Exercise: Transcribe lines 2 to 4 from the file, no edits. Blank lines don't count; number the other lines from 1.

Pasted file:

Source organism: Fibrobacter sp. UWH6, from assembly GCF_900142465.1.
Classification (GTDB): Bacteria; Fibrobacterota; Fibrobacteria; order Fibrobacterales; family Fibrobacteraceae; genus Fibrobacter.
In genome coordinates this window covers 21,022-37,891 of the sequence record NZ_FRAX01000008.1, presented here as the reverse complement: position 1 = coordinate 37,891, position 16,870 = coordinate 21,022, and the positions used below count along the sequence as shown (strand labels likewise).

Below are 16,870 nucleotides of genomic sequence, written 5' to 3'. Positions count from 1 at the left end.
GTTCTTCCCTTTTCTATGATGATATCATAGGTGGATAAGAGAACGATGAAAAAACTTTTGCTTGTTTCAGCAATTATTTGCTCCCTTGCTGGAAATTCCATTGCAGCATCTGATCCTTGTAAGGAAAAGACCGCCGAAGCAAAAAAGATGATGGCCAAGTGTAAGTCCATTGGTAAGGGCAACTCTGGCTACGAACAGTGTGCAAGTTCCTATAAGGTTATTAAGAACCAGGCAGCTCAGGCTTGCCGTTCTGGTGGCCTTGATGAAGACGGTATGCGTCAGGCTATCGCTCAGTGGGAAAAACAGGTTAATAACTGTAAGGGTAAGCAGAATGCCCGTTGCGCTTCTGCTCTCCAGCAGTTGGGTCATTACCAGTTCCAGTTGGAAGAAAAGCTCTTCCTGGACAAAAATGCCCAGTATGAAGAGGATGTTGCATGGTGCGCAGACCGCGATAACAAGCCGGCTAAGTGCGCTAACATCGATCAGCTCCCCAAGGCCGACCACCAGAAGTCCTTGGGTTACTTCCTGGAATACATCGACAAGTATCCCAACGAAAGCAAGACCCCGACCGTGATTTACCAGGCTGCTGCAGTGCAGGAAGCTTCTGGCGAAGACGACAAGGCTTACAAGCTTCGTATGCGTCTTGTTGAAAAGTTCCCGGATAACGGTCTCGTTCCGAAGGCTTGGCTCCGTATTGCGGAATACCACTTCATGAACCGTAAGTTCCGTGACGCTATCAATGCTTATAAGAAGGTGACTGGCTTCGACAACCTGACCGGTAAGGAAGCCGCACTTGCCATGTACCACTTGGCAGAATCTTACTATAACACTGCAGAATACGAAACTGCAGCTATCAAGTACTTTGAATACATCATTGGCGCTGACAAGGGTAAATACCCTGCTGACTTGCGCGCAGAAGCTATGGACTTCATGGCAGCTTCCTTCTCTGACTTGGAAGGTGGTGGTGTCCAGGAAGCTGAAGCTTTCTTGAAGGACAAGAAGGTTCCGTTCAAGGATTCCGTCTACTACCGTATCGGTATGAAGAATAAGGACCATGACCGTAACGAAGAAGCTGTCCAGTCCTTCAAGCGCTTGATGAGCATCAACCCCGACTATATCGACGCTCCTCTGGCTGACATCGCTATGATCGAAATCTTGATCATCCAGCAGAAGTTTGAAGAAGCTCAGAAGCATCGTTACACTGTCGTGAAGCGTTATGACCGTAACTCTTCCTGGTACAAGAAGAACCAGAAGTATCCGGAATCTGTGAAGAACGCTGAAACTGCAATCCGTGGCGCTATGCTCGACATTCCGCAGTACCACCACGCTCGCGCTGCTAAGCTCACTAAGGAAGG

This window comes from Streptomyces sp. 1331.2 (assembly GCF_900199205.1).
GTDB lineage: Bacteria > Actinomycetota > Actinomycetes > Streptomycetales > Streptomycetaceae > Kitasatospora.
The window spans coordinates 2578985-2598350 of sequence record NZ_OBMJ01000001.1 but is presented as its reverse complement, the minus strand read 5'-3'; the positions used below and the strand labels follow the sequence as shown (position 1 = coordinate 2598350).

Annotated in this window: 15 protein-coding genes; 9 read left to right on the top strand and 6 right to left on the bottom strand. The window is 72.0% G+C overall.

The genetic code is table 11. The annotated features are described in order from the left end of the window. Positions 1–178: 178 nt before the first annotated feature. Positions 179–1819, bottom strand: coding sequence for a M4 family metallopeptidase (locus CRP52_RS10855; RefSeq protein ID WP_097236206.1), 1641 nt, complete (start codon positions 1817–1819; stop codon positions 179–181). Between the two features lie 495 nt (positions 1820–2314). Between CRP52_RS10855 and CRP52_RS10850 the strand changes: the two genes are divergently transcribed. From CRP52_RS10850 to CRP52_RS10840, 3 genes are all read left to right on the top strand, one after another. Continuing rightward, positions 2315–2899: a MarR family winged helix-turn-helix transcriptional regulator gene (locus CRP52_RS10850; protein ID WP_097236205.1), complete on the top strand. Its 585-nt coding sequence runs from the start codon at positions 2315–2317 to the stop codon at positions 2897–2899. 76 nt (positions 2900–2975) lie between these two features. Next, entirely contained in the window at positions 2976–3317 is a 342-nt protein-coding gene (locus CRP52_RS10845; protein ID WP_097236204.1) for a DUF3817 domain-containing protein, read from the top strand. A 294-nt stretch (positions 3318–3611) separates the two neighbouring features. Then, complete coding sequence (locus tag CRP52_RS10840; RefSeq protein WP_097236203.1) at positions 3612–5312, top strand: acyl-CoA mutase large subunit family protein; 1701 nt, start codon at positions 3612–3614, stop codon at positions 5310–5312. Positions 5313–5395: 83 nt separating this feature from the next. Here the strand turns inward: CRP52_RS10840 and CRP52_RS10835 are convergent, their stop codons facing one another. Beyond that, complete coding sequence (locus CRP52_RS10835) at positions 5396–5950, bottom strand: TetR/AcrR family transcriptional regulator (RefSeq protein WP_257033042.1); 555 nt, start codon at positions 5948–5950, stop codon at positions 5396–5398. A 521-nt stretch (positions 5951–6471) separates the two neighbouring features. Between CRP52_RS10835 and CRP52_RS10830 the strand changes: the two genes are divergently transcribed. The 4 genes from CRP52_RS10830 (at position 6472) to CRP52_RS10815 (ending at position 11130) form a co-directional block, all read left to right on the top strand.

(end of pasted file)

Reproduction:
Classification (GTDB): Bacteria; Fibrobacterota; Fibrobacteria; order Fibrobacterales; family Fibrobacteraceae; genus Fibrobacter.
In genome coordinates this window covers 21,022-37,891 of the sequence record NZ_FRAX01000008.1, presented here as the reverse complement: position 1 = coordinate 37,891, position 16,870 = coordinate 21,022, and the positions used below count along the sequence as shown (strand labels likewise).

Below are 16,870 nucleotides of genomic sequence, written 5' to 3'. Positions count from 1 at the left end.